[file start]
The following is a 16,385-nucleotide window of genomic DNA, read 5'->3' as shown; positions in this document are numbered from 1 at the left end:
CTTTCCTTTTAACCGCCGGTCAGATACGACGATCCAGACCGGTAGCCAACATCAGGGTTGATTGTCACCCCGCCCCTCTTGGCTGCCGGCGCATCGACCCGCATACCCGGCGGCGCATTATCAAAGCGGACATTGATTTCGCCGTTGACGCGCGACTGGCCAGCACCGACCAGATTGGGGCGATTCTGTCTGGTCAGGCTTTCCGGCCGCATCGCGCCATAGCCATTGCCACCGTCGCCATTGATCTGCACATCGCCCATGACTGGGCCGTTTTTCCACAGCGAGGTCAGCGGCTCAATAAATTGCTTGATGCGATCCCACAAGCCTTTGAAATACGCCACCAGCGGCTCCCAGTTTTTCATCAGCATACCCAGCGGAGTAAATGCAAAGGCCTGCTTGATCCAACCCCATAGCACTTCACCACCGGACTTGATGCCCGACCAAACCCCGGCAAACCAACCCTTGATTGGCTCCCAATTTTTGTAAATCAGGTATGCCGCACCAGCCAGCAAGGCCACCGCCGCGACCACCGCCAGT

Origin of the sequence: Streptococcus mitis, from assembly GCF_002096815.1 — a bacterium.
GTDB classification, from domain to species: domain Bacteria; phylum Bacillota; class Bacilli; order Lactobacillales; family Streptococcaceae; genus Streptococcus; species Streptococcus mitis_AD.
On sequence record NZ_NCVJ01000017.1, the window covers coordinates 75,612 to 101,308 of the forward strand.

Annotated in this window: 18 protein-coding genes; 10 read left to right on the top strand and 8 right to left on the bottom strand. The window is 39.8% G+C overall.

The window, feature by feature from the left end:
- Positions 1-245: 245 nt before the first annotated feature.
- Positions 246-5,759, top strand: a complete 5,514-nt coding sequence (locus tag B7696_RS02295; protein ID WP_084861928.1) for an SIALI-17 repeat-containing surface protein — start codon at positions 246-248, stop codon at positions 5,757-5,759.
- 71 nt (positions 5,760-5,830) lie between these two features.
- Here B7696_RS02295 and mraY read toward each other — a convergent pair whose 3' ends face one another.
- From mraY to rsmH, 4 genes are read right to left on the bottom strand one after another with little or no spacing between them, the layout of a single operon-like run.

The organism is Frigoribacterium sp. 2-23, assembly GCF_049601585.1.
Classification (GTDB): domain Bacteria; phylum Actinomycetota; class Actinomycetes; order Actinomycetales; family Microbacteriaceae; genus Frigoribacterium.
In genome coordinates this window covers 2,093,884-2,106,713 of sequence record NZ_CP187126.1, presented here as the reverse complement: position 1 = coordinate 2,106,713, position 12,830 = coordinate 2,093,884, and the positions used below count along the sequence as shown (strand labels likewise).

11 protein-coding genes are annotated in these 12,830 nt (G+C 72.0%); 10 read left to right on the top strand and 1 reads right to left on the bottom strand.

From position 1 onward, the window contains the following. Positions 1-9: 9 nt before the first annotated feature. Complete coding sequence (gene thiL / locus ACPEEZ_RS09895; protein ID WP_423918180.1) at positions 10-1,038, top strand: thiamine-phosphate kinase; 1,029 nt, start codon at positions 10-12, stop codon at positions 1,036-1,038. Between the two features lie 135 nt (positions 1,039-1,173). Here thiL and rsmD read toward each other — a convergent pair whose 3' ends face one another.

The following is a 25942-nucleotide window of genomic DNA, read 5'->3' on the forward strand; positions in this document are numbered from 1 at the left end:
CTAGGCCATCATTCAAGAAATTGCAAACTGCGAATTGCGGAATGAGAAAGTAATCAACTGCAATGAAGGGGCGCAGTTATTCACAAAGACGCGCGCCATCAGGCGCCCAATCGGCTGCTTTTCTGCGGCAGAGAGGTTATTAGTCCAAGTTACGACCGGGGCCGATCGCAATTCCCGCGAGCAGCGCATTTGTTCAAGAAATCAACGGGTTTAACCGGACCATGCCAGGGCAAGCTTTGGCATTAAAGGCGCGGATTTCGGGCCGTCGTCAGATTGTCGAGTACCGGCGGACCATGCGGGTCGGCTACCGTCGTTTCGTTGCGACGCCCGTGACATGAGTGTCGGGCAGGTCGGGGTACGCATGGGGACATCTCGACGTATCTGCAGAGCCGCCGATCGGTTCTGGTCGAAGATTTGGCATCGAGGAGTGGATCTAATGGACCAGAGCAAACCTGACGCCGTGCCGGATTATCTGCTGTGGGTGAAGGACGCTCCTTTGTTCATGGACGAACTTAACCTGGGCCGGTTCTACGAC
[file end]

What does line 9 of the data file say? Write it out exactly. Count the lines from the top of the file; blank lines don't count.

- Positions 246-5,759, top strand: a complete 5,514-nt coding sequence (locus tag B7696_RS02295; protein ID WP_084861928.1) for an SIALI-17 repeat-containing surface protein — start codon at positions 246-248, stop codon at positions 5,757-5,759.